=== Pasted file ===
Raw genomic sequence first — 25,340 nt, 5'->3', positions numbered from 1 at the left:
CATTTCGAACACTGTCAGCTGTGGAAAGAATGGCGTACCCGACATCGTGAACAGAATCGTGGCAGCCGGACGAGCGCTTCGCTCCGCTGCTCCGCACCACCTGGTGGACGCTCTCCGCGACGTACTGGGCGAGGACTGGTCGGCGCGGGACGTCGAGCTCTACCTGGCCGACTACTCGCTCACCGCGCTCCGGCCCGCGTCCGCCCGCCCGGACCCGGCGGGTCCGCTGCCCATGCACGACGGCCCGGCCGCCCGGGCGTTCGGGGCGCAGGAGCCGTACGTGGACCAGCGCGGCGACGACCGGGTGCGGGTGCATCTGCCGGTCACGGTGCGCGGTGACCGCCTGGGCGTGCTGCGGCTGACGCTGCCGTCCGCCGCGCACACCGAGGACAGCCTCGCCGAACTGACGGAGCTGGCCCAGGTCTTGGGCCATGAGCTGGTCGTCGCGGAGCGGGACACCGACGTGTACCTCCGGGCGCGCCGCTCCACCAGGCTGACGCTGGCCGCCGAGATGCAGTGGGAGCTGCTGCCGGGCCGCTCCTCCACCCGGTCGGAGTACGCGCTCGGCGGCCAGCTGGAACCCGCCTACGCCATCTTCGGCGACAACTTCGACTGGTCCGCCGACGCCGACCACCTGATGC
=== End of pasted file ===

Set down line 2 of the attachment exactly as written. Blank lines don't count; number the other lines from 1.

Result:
CATTTCGAACACTGTCAGCTGTGGAAAGAATGGCGTACCCGACATCGTGAACAGAATCGTGGCAGCCGGACGAGCGCTTCGCTCCGCTGCTCCGCACCACCTGGTGGACGCTCTCCGCGACGTACTGGGCGAGGACTGGTCGGCGCGGGACGTCGAGCTCTACCTGGCCGACTACTCGCTCACCGCGCTCCGGCCCGCGTCCGCCCGCCCGGACCCGGCGGGTCCGCTGCCCATGCACGACGGCCCGGCCGCCCGGGCGTTCGGGGCGCAGGAGCCGTACGTGGACCAGCGCGGCGACGACCGGGTGCGGGTGCATCTGCCGGTCACGGTGCGCGGTGACCGCCTGGGCGTGCTGCGGCTGACGCTGCCGTCCGCCGCGCACACCGAGGACAGCCTCGCCGAACTGACGGAGCTGGCCCAGGTCTTGGGCCATGAGCTGGTCGTCGCGGAGCGGGACACCGACGTGTACCTCCGGGCGCGCCGCTCCACCAGGCTGACGCTGGCCGCCGAGATGCAGTGGGAGCTGCTGCCGGGCCGCTCCTCCACCCGGTCGGAGTACGCGCTCGGCGGCCAGCTGGAACCCGCCTACGCCATCTTCGGCGACAACTTCGACTGGTCCGCCGACGCCGACCACCTGATGC